A graph of the average fitness of a population in relation to the frequencies of genotypes in it. Peaks on the landscape correspond to genotypic frequencies at which the average fitness is high, valleys to genotypic frequencies at which the average fitness is low. Also called a fitness surface. A behavior has adaptive logic if it tends to increase the number of offspring that an individual contributes to the next and following generations.

If such a behavior is even partly genetically determined, it will tend to become widespread in the population. Then, even if circumstances change such that it no longer provides any survival or reproductive advantage, the behavior will still tend to be exhibited — unless it becomes positively disadvantageous in the new environment. The diversification, over evolutionary time, of a species or group of species into several different species or subspecies that are typically adapted to different ecological niches for example, Darwin’s finches.

The term can also be applied to larger groups of organisms, as in “the adaptive radiation of mammals. A mode of coping with competition or environmental conditions on an evolutionary time scale. Species adapt when succeeding generations emphasize beneficial characteristics.

International Journal of Plant Sciences

Patterns of nucleotide substitution and indel frequency in different categories of primate taxonomy. C Mean number of synapomorphic and autapomorphic indels per branch and standard error computed from Table 1 , Table 2 , Table 3 , and Tables S6 , S7 , S8. Horizontal lines reflect global mean for primate phylogeny for each parameter. Noted for extensive adaptive evolution, the relative hierarchical branching patterns of the four Lemuriformes families Indriidae, Lepilemuridae, Lemuridae, Cheirogaleidae recognized by taxonomists, has proven difficult to resolve conclusively.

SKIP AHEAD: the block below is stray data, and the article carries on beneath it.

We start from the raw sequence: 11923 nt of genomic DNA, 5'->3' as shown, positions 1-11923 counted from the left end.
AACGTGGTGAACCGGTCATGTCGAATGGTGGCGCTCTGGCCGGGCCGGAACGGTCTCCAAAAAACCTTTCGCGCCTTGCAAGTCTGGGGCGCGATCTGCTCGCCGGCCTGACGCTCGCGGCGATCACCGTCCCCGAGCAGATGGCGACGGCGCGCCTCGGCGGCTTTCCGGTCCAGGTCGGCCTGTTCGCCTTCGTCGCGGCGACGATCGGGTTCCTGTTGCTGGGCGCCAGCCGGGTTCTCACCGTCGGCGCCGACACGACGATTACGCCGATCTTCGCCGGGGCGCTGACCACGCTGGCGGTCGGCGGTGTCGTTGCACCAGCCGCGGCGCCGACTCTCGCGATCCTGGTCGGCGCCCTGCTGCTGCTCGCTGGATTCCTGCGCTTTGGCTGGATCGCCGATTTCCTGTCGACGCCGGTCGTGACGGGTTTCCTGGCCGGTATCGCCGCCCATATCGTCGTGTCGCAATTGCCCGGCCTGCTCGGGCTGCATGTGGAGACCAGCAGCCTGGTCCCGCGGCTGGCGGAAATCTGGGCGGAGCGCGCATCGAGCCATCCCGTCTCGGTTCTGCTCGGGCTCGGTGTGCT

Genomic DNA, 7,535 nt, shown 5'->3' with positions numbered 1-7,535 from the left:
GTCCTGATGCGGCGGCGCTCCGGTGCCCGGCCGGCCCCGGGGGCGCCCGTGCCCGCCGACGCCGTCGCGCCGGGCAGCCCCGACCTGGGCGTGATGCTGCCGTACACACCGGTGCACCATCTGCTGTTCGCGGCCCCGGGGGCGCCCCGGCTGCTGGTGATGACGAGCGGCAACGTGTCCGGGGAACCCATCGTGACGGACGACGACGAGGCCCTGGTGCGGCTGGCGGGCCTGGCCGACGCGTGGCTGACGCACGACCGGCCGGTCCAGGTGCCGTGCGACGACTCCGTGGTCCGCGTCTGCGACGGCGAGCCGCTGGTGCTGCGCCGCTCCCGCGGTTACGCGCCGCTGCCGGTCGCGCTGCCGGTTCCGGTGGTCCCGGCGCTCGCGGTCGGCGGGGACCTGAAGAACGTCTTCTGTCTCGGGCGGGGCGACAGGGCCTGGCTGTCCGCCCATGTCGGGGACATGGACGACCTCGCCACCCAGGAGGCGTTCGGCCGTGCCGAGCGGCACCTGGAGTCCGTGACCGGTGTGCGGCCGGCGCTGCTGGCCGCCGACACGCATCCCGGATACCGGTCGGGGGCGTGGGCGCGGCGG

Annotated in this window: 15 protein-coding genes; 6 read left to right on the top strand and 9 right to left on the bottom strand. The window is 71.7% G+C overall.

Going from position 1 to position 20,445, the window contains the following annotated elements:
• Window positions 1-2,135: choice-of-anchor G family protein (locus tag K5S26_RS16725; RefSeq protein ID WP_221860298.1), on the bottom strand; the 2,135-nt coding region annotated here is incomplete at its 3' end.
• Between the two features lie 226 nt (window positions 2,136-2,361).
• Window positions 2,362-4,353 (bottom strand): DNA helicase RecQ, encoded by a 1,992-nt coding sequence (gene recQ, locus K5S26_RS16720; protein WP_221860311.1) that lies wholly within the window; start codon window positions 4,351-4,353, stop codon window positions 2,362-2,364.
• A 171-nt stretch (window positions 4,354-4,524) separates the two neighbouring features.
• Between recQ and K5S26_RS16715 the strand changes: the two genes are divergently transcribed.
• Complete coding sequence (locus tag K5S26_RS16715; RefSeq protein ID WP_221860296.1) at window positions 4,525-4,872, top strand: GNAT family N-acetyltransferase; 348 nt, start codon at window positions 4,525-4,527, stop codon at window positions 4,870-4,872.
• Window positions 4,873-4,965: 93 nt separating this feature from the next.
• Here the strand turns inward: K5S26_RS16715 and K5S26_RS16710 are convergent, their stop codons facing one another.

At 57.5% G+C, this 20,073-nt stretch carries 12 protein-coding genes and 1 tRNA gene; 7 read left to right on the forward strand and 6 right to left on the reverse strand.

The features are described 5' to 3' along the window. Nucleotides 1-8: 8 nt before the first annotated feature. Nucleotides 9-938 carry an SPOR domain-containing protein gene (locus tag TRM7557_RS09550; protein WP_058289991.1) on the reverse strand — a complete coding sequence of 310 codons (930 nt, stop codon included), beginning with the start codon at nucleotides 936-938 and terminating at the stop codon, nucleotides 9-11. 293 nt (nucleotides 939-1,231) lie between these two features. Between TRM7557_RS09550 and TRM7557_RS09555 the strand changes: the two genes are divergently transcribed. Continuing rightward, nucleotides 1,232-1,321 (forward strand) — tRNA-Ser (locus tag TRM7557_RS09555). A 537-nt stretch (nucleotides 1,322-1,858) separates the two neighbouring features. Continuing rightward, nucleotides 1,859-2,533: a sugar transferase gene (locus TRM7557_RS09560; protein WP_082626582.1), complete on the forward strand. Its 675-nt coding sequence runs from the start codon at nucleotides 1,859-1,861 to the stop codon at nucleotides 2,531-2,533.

A clade (from Ancient Greek: κλάδος, klados, “branch”), also known as monophyletic group, is a group of organisms that consists of a common ancestor and all its lineal descendants, and represents a single “branch” on the “tree of life”.. The common ancestor may be an individual, a population, a species (extinct or extant), and so on right up to a kingdom and further.

Molecules and evolutionary history. Paleontological Society Papers, volume 3. This publication by the Paleontological Society aims at providing high school teachers with readable reviews of a variety of topics related to evolutionary history. You might suspect that paleontologists spend most of their time studying fossils. While fossils are an important source of information for the paleontologist, other types of evidence can also tell us about biological history.